a perennial display. In one area the backdrop is a Boxwood hedge, they make a terrific foil for plants in front, particularly this Japanese Anemone which is in its' prime in the fall - September and October. They work well because they are higher and one can see through them providing a contrast between two elements. They seem to dance almost as if they have no stems because the stems fade away into the dark backdrop. Towards the front are Angle Wing Begonias which have a different leaf shape and are slightly less blue green. The seed pods are a great combination, almost a pinkish, orangish color that goes well the purple and other plants in front. Their intriguing shape with wonderful wings, literally reminds one of angel wings. In the front is
Japanese Painted Fern. It has a silvery midrib and in the middle a reddish stripe which compliments the other colors. As the nights get cooler the silver will intensify, creating even more contrast. These little pockets can be expanded as plants start to degrade. As frost hits Robert can continue to build the area, Pansies, Snap Dragons, or others can be used to enlarge these areas. Treat areas like this as an advantage rather than a disadvantage. If you have a patch that doesn't look good, clean it up and add the plants mentioned.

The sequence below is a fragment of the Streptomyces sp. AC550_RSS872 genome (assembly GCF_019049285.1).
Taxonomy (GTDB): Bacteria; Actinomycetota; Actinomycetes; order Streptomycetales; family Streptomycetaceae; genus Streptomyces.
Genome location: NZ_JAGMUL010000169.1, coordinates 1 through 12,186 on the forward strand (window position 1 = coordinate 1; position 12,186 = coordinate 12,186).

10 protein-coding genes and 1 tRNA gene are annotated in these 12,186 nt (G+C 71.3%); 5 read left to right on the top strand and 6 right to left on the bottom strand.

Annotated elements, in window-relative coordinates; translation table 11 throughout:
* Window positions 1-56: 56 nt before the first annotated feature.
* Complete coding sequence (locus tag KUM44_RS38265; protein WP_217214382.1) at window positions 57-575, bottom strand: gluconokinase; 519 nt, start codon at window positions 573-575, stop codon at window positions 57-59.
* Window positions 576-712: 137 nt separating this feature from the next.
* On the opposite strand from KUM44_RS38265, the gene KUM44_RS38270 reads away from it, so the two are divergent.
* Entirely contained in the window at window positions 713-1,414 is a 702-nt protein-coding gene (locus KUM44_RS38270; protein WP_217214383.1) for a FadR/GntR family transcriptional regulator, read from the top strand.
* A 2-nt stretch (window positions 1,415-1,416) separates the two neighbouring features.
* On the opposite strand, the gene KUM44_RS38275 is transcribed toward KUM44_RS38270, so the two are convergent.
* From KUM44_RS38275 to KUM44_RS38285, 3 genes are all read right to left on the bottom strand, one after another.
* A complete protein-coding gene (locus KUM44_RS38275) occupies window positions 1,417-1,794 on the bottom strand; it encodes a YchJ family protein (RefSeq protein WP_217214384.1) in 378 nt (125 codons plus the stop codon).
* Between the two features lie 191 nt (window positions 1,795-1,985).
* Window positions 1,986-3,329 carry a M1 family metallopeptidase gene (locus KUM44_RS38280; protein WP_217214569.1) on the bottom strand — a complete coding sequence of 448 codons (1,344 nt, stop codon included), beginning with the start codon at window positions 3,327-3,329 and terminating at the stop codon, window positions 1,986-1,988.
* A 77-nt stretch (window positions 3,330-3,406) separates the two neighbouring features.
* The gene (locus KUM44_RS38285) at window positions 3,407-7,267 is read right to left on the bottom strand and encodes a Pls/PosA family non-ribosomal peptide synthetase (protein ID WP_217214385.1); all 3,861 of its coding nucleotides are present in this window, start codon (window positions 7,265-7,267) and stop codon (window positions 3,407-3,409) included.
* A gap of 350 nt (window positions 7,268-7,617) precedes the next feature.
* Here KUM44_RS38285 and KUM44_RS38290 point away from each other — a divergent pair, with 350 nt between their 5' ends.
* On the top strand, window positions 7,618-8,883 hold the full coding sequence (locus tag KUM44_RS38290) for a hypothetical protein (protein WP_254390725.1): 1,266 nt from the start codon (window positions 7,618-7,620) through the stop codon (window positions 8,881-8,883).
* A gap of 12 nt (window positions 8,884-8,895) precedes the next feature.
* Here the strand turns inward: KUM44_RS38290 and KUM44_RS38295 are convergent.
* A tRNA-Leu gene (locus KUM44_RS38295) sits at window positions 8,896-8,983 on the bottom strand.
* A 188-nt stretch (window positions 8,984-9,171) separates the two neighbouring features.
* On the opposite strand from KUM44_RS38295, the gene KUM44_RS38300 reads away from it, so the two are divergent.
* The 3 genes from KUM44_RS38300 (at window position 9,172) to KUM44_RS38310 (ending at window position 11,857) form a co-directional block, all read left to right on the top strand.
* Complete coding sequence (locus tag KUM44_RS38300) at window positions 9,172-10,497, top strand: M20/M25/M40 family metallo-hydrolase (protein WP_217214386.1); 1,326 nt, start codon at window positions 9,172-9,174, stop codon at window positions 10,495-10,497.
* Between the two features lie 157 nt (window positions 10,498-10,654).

Gravel is a wonderful surface. Robert utilizes Pea Gravel, it is named literally because of its' size, the size of peas, it rolls and tumbles. It is practical, it seems to stay cleaner, it's easier to keep weed free, it seems to be weeded by walking on it. If the pathway needs to be changed it is easy to take up and move around. Leaves can be blown off without disturbing the gravel.
Thank you Robert for sharing with us your fall design ideas for containers, hanging baskets, even pocket containers in the garden. You've opened our eyes to a wide variety of plants that will thrive and look stunning during the fall in our containers.